By Katerina Papadea,
Nowadays, given the great growth and spread of the LGBTQIA+ movement, sexual self-determination seems to be taking on a less anachronistic dimension. Homosexuality ceases to be a ‘disease’ and sexual orientation ceases to move between decisions or choices taking root in biological origins, as psychiatrist Philippe Brennot put it. The important point, however, which is also an evolution, compared to the past, is the legitimation of sexual freedom and self-determination. With the legalization of sexual freedom and the recognition of the right to gender reassignment comes the saying of the French thinker Montesquieu, who defines freedom as the right to do whatever the law allows.
The key question is: how do we talk about the legitimacy of sexual freedom when there is no explicit constitutional reference to this right? Precisely, the Greek Constitution does not clearly state each person’s right to the free choice of his sexual partner, but sexual self-determination derives from Article 9 Paragraph 1B of the Constitution, which refers to the right to protection of privacy. In the context of their private life, each person can voluntarily shape their sexuality, demanding non-intervention from the state and individuals. Through this article, sexual self-determination is recognized as a right, which means the right of every person to engage in sexual activity if they want to, with whomever they want, whenever and however they want, to shape his sexual life at will and to enjoy, as they desire, the pleasure that their body offers them. In addition, this right implies the non-criminalization of sexual behaviors that are not compatible with the ‘proper’ normal social norms. The only case in which the criminalization of sexual activity and behavior is legalized is in the absence of consent between adults. In any other case, the characterization of a person’s sexual behavior as immoral, because it deviates from social norms, constitutes contemptuous of individual behavior and unconstitutional behavior.
An extension of the right to sexual freedom end significantly linked to sexual self-determination is the fundamental right of a family. The institution of the family is particularly important for society, which is why it is under the protection of the state. In Article 1350 of the Civil Code, the conclusion of marriage presupposes the personal agreement of the bride and groom without any specialization as to whether this agreement should be made between persons of the opposite sex. In particular, the fact that one is gay does not deprive one of the fundamental rights enjoyed by other citizens, such as the right to free choice of partner and the freedom to form a family. This article, however, expresses the opposite of what is stipulated in the European Convention on Human Rights in which Article 12 makes explicit reference to a legal marriage between a man and a woman. However, this fact should not be misinterpreted, as every piece of legislation is based on the current era, the prevailing perceptions, and the good morals that characterize it. Therefore, the fact that something was not legalized in the past does not mean that it will provoke social reactions forever. The times are changing, societies, people, and perceptions are changing and therefore paving the way for social progress, which includes the formation of a family bond between homosexuals.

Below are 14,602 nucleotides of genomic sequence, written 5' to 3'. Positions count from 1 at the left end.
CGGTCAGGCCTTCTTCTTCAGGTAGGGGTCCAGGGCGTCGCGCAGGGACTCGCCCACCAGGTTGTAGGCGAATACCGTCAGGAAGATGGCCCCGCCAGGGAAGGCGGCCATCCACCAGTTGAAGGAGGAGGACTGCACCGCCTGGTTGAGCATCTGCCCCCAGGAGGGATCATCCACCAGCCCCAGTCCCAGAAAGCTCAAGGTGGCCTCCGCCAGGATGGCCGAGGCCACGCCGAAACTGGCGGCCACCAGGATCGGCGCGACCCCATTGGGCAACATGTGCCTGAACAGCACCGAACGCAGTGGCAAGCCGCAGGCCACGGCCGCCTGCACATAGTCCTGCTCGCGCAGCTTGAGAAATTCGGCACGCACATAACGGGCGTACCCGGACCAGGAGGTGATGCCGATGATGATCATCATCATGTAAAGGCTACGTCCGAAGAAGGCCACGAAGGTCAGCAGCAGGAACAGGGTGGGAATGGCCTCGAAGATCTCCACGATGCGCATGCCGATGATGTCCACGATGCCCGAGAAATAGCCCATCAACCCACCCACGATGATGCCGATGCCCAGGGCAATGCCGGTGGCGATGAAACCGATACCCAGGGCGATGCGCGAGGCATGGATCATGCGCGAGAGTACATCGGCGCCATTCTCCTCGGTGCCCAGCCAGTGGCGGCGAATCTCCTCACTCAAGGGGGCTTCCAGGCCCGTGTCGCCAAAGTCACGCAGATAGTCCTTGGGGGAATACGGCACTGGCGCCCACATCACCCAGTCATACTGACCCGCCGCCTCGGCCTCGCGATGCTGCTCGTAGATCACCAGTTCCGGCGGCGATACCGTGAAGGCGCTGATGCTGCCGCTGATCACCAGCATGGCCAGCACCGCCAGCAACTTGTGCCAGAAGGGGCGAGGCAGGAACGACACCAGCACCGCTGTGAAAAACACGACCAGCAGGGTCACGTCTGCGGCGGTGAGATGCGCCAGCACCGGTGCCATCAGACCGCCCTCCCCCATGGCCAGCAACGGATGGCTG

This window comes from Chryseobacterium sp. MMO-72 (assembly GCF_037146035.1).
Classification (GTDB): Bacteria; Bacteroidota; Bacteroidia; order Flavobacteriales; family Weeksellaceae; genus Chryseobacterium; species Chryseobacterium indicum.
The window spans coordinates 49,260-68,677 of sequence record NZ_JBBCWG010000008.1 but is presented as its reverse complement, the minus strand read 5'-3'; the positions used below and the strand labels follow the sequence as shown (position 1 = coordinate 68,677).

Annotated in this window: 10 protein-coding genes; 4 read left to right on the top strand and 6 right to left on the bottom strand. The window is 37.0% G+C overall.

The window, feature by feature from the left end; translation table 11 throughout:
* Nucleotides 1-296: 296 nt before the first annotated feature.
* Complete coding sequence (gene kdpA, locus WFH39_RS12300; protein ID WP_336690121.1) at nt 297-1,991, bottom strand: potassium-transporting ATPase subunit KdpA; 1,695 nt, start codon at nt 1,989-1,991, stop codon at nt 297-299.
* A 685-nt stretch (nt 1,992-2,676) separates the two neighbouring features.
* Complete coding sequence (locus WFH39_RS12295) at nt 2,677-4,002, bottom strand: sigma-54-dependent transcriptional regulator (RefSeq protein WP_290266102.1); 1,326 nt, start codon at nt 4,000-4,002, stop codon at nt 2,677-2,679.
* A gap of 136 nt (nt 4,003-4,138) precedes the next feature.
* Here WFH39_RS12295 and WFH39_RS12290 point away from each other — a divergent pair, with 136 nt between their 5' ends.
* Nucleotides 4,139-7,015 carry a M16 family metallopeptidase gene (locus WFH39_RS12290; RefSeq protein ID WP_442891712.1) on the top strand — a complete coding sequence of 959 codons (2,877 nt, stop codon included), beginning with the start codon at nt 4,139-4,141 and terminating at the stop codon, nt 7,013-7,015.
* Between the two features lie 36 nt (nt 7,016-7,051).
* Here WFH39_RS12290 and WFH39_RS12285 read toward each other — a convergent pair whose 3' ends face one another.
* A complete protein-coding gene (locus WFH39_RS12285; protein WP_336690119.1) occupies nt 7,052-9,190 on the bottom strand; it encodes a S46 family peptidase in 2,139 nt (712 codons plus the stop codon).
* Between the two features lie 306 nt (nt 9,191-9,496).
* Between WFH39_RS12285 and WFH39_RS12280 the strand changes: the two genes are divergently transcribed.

In conclusion, the fact that the person is sexually different does not mean social exclusion, especially in and progressive aids with constitutionally guaranteed rights. People of different sexual preferences should be treated equally with heterosexual couples and not be treated as inferior beings and does the same of society, as many have been quick to describe them. Precisely because society is evolving, people must evolve with it, realizing that each person’s sexual preferences have transcended the boundaries of morality and immorality and are merely an extension of the right to freedom and free development of personality. For this reason, it is understood that the creation of a family institution is a right to which everyone has access, regardless of their sexual orientation, and which is protected and requires the same respect that cohabitation between a man and a woman. Therefore, the past with its perceptions does not bind the present, which binds society and its people.
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